The lesson helped the players literally see how Cardinal Core could help them become better professionals.
PHONE THE EXTRA MILES
Michael Blazek was already business savvy when Shildt assigned him to Cardinal Core.
He knew Matheny endorsed Pro/Spur, so it didn't require a strong recommendation from his current manager for him to realize that it was "probably something we should take seriously."
Blazek really caught on when Hartwig helped him with goal setting. His goals aren't different from any other ambitious ball player. For him, all roads lead through St. Louis and to the Hall of Fame.
The only problem was making those goals attainable.
Hartwig helped him and the rest of the class set sub goals to reach their bigger goals. He also made sure to align their goals with those set by the team and organization. The group compiled a list of 50 goals and printed copies for everyone to read on a daily basis.
"I can't say that we're heroes for doing that, but we're just kind of shedding a little light on business common sense, but maybe not sports common sense," Hartwig said.
It's a simple trick, but the results were profound.
"The main goal for me right now is just to be a better person and to share what we've learned with other people to help other people out," Blazek said.
Sam Freeman was excited about Cardinal Core when he received Shildt's assignment. He saw it as a way to break up the monotony of doing the same thing every day.
Yes, it was different. No one really knew what they were getting into. These were all positives for Freeman, not reasons to be reluctant.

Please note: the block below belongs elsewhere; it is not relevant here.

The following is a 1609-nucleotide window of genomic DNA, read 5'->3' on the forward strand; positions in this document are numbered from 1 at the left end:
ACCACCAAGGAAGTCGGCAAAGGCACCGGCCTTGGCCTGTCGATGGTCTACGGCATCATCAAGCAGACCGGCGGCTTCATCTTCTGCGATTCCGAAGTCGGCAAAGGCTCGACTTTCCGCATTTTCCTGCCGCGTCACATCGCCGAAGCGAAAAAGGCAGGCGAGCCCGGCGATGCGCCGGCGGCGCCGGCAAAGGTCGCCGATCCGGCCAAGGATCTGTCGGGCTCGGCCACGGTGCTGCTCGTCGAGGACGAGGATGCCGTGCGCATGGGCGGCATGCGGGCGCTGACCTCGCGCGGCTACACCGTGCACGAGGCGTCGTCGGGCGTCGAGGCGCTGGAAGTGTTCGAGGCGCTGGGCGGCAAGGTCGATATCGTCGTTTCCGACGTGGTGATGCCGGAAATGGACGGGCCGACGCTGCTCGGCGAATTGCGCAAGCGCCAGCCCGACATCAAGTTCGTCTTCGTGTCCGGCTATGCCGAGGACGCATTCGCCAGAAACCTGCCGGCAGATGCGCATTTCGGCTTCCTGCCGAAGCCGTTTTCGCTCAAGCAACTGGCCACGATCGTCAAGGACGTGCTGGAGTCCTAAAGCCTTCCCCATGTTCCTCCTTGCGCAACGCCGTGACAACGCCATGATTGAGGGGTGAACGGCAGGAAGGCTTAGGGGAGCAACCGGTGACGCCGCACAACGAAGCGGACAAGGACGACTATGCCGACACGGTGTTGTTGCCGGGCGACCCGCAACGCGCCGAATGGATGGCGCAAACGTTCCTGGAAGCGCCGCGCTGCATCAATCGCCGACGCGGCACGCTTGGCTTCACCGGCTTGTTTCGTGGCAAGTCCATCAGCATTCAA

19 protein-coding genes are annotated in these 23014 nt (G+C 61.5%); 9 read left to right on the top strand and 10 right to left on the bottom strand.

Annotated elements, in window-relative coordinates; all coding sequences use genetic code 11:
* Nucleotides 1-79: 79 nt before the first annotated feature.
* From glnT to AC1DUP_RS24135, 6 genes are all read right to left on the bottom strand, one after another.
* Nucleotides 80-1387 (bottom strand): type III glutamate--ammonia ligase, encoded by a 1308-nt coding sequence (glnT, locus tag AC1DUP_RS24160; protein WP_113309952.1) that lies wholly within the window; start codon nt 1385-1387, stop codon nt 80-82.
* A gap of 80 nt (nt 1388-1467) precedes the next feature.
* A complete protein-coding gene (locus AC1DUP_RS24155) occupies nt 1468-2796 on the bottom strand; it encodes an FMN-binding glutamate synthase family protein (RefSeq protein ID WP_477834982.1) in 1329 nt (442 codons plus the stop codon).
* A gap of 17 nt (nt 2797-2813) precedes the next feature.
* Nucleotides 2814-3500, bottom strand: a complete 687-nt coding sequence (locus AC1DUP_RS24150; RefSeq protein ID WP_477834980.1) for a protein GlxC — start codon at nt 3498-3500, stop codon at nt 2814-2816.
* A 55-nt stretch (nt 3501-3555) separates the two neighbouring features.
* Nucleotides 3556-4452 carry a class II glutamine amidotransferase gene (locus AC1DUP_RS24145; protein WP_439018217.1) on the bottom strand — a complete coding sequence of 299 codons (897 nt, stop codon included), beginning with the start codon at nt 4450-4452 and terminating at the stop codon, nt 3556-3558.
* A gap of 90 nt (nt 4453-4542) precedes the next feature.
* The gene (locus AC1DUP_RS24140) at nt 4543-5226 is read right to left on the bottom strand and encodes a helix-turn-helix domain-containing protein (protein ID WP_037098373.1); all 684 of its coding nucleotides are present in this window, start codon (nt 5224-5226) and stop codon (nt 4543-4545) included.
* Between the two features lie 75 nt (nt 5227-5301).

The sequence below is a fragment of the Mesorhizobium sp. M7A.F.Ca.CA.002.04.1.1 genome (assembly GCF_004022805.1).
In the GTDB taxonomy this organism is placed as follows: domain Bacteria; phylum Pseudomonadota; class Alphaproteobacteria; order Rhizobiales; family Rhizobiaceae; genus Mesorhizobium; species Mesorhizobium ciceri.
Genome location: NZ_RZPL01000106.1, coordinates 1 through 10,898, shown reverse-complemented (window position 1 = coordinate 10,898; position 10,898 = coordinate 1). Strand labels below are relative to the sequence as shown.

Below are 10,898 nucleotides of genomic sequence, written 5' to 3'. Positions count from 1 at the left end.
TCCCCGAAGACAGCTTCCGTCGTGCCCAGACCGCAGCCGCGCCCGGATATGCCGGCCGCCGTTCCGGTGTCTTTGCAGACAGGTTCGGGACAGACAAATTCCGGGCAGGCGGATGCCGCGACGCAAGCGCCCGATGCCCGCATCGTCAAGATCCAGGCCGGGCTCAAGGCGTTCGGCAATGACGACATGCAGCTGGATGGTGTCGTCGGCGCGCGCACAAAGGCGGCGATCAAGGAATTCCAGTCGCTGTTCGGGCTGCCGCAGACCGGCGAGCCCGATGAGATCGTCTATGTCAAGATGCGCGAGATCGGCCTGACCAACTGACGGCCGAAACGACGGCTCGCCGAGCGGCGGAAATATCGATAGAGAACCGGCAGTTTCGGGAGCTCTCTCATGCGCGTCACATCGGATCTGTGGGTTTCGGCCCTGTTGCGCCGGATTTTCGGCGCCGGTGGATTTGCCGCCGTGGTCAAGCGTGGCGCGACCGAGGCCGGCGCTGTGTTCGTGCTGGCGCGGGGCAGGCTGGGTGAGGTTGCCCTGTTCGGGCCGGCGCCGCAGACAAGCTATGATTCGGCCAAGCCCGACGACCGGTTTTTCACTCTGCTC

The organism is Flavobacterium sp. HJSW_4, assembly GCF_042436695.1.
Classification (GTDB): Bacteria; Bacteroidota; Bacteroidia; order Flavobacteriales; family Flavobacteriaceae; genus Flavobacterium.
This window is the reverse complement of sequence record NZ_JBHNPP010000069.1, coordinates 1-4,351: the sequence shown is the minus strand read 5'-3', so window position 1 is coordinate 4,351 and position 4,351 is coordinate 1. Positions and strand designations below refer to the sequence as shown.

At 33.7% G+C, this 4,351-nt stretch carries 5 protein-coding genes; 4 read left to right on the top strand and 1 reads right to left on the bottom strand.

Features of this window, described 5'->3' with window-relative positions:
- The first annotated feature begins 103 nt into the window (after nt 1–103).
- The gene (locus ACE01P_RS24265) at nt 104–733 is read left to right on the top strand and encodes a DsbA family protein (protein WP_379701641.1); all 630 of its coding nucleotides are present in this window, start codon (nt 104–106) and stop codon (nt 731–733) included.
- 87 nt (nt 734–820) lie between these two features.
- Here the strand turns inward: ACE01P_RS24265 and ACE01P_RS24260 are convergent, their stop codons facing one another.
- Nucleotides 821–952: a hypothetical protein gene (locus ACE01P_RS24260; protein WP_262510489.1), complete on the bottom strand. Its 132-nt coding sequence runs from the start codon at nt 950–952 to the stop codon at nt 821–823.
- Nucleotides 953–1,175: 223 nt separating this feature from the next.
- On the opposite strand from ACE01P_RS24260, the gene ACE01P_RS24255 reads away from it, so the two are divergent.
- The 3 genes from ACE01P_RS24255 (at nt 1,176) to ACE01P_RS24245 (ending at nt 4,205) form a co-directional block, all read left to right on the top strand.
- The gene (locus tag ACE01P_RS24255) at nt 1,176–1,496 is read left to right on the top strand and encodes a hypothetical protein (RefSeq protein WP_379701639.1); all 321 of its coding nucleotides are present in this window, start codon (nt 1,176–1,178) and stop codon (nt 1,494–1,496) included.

His tone nearly changed when Hartwig started assigning homework. Reading "Who Moved My Cheese" seemed rather, well, cheesy. Hartwig himself seemed rather "high on life."
When Freeman actually read the book beyond its cover, however, he knew his new mentor was "legit." He especially took to the group meetings because it forced the team to discuss things "all of us think about but nobody talks about."
Freeman found Cardinal Core so helpful that he took extra effort to keep up with Hartwig as he moved from Springfield to Memphis to St. Louis. The promotions provided an easy excuse for him to drop the commitment, and Hartwig even offered that opportunity himself. But Freeman realized the value in these lessons, especially if he wanted to contribute at the MLB level.
Tommy Pham's fate took him in the opposite direction. He too passed on the chance to drop out.
The outfielder tore his labrum during spring training, but built back enough strength to play 12 regular season games for Springfield. A second, more complete tear then ended his season and sent him to Florida for rehab work.
Pham's circumstances made it even more difficult to keep up with Hartwig. But he identified Cardinal Core as a program that could help him in the long run, so he saw no sense in quitting.
"When you're educated about the things we talk about in Cardinal Core, it betters your personal brand," Pham said.
The 24-year-old can't swing a bat or throw a ball, but that hasn't stopped him from working hard to be a better player. Pham realizes his weaknesses and strives to turn them into strengths. He takes the extra time created by his physical disabilities to study hitting mechanics online.